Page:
Breastfeeding A to Z

How do you know your baby is getting enough to eat?

Your baby eats at least 8 times in 24 hours

You can hear swallowing when your baby is eating.

You change 3 or more dirty diapers in 24 hours (unless they are 4+ weeks old)

If your baby is less than 4 weeks old and has no dirty diapers in 24 hours, check your baby’s weight at your healthcare providers that day. 

Since there are no ounce markers on the breast and we can’t see what goes into our baby, we sometimes are concerned if our baby is getting enough to eat.

There are 2 things that tell you your baby is getting enough to eat, without knowing their weight.  The frequency of their feedings and the number of stools or dirty diapers you are changing every 2 hours.  If you are concerned about baby’s intake, you can always check with your healthcare provider and have them weighed.  Your mother/father radar is there for a reason–get your questions answered.

In order to gain weight, most babies need to eat at least 8 times in 24 hours.  This averages out to be about every 2-3 hours around the clock.  But no one told your baby.  They may eat closer together and then have a longer stretch of sleep, they may eat every 1.5 hours.  Suffice to say, your baby will have their own unique pattern of eating and it will change over time.  As long as they are gaining weight the pattern they develop works for them.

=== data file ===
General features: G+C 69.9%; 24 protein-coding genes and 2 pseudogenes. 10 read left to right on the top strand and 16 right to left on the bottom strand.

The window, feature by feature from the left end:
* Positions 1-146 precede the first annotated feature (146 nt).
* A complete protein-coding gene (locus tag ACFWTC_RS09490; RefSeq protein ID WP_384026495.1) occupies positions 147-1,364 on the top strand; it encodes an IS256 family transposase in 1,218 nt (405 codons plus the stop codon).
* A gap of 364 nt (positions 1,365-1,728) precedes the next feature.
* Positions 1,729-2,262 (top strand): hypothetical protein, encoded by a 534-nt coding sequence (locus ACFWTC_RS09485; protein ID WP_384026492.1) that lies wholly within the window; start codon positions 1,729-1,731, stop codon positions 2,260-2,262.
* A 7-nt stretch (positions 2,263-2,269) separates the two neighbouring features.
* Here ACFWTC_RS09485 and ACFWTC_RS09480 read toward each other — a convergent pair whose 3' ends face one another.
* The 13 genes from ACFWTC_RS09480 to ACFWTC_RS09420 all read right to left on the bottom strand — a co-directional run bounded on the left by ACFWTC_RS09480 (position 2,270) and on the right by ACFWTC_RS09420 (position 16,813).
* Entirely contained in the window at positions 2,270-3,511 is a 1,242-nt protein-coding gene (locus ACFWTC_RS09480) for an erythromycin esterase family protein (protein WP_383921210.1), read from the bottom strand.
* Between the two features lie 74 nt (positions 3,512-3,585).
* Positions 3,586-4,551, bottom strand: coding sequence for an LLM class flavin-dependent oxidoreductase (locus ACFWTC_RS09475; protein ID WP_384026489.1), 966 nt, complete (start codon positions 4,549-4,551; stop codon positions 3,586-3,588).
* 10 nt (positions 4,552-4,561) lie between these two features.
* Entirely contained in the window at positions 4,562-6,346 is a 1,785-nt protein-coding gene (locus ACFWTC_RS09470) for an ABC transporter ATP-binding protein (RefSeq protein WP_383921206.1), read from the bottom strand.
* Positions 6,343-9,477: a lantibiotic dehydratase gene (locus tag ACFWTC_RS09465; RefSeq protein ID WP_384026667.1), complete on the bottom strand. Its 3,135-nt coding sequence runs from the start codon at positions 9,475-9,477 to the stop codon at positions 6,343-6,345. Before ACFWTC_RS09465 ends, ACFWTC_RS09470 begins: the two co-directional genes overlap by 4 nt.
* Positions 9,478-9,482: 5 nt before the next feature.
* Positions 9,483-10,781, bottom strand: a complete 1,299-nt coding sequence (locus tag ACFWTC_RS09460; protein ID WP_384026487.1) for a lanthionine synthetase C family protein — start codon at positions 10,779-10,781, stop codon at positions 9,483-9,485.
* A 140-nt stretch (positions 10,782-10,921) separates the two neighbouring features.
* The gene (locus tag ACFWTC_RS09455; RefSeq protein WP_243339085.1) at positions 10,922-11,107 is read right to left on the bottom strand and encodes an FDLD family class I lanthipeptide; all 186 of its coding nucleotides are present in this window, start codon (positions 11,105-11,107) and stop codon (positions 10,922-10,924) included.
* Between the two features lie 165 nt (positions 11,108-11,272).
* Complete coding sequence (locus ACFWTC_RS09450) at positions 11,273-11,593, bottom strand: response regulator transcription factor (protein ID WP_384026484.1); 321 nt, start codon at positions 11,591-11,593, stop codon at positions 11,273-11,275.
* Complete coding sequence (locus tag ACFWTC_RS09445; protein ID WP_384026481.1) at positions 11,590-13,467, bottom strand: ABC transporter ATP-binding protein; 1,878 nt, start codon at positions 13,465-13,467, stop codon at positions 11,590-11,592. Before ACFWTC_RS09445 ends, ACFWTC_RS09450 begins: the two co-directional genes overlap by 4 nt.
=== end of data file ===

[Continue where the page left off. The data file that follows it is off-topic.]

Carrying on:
Stools or dirty diapers tell you, if enough goes in–enough comes out!  Weight gain is occurring if you are changing dirty diapers.  A rule of thumb is to be changing 3 or more dirty diapers by the 3rd day of life.  The range of normal can be 3 per day to every diaper you change.  (1)(2)  There is a range of normal and it can vary day to day.

If your baby is more than 4 weeks old, know that it is normal for breastfed babies to start slowing down on the number of dirty diapers they have in 24 hours.  It is no longer a good gauge of adequate breastmilk intake.  Range of normal can be every diaper you change to one dirty diaper per week!  A BIG range of normal, but normal.  This usually happens between 5-6 weeks of age–but no one told your baby this. (3)  Stools will still be soft and mushy, just less frequent.  It is a BIG change from multiple times per day to something less.  If you are still concerned, check with your healthcare provider.


  1. Lawrence, RA, Lawrence, RM, Breastfeeding: A Guide for the Medical Professional, 7th edition, Maryland Heights, MO, Elsevier Mosby, 2011, p 276.
  2. Wambach, K, Riordan, J, Breastfeeding and Human Lactation, 5th edition, Burlington, MA, Jones & Bartlett Learning, 2016, pp 295-96.  Note: publishing date does say 2016.
  3. Mohrbacher, N, Stock, J, La Leche League International The Breastfeeding Answer Book, 3rd Revised Edition, Schaumburg, IL, La Leche League International, Jan 2003, pp 39, 158.